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IELTS Reading Introduction & Assessment

Source: Rachel Mitchell

INTRODUCTION

– The reading test comes after the listening test . It is the second section of the IELTS test.
The reading test lasts 60 minutes (do not get a break).
There are 3 sections (each section has 13 or 14 questions)
There are 40 questions in total.
No extra time is given to transfer your answers from the questions to the answer sheet. Therefore, you have to complete the answer sheet
within the 60 minutes.
You must use a pencil to write answers on the Answer Sheet because it is scanned by a computer. That’s the same as the IELTS listening test.
There is a wide variety of tasks candidates may have to complete.

ASSESSMENT

– The scores are calculated by the number of correct answers you have. There are 40 questions which are equivalent to 40 points . Each time you get a correct answer, you get 1 point (no 1/2 points). That is how your band scores are calculated.
You have to follow the Instructions exactly (e.g. must stay within word/number limit).
Spelling and grammar must be correct (e.g. singular or plural; use the correct form of the words) . You will lose marks if you misspell a word or if you put a word in the wrong grammatical form.
There is no deduction for a wrong answer – so if you’re not sure, guess!
IELTS reading scores

According to official IELTS guidelines:
Band 5.5 = 20 – 22 correct answers.
Band 6.0 = 23 – 26 correct answers.
Band 6.5 = 27 – 29 correct answers.
Band 7.0 = 30 – 32 correct answers.
Band 7.5 = 33 – 34 correct answers.
Band 8.0 = 35 – 37 correct answers.
Band 8.5 = 38 – 39 correct answers.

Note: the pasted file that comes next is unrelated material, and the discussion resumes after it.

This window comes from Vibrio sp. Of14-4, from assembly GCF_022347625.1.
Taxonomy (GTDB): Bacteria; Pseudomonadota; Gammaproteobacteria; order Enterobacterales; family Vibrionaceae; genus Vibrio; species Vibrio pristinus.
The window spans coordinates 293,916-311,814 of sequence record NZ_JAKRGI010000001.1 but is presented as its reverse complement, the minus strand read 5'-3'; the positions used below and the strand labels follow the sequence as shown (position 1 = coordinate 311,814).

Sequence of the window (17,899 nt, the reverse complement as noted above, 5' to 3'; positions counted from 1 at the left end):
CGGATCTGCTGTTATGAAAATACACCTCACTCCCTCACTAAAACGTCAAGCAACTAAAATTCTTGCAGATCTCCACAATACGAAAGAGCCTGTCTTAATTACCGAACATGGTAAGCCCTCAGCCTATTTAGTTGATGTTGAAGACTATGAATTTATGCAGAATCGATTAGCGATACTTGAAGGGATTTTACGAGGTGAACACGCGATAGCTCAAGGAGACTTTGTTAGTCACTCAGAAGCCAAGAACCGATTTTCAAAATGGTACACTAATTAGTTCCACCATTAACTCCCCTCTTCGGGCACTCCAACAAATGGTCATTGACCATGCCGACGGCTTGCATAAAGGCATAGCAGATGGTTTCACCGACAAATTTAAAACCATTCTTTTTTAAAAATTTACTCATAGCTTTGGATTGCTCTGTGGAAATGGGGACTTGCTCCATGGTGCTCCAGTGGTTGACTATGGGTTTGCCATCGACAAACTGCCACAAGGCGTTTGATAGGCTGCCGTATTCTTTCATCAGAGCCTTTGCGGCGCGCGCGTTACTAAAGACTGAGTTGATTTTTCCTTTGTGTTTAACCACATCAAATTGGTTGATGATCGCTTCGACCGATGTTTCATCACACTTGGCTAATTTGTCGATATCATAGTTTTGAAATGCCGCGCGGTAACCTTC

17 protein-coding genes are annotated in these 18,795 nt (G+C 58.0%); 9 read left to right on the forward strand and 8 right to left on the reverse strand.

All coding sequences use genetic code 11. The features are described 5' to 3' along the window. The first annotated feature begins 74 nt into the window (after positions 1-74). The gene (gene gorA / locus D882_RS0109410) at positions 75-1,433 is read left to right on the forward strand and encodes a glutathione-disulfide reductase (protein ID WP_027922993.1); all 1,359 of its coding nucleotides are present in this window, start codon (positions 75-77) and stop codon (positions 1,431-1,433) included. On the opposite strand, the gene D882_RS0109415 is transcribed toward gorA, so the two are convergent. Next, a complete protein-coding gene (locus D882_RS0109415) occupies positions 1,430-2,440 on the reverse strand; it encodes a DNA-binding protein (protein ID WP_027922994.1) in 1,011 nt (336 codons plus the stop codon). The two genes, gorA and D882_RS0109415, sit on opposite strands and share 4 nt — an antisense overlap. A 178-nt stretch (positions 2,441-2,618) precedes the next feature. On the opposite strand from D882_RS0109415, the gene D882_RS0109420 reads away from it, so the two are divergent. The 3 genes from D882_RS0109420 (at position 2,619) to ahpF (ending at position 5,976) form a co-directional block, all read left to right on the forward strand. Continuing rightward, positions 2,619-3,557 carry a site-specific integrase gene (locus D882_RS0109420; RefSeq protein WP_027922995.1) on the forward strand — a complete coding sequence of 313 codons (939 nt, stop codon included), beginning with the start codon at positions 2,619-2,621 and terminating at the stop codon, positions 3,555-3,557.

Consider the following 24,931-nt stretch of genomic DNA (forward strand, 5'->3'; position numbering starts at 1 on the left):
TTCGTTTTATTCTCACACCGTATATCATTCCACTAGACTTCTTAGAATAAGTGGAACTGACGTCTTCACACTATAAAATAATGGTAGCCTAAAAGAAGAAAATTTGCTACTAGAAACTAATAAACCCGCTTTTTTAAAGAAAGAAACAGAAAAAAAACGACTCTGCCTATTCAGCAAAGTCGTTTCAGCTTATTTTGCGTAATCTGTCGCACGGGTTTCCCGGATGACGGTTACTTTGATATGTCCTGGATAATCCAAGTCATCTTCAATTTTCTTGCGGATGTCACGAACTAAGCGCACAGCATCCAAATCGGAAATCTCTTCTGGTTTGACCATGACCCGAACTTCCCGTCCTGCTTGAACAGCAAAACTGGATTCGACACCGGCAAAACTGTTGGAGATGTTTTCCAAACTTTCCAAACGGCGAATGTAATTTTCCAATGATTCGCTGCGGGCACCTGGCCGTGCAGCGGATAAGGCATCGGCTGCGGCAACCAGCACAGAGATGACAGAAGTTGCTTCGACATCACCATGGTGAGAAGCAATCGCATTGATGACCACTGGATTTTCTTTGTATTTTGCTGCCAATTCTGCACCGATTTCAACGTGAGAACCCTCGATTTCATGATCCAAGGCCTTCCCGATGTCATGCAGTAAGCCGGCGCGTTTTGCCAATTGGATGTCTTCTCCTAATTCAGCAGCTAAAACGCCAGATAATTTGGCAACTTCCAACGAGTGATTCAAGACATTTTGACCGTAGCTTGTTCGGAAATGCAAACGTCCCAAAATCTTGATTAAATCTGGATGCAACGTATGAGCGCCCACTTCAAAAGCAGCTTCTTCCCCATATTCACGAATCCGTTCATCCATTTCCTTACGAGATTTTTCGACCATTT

PRIMARY SKILLS NEEDED

Searching and underlining key words.
Looking for synonyms and parallel expressions.
Skimming (reading the text very quickly).
Scanning (looking for something without reading).
Reading for specific information.

 

IELTS READING QUESTION TYPES

Matching Headings: you are asked to select headings of paragraphs and match them to the relevant paragraphs from a text. Matching headings is often one of the most difficult question types for Students. Why? The main reason is that the headings are usually very similar to each other. Also, you have more headings than you need for the question.

Matching Information to Paragraphs: you will be asked to match statements in a list to corresponding paragraphs in the reading text. The match information task has been designed to test your ability to find specific information in the passage of text. In other words, this task focuses on your ability to locate specific information. You might be asked to find specific details, for example, a reason, a description, a comparison, a summary, a fact, or an explanation.

Multiple-Choice Questions: one question is given to you followed by four or five choices in which you have to choose the best one which will fit your answer.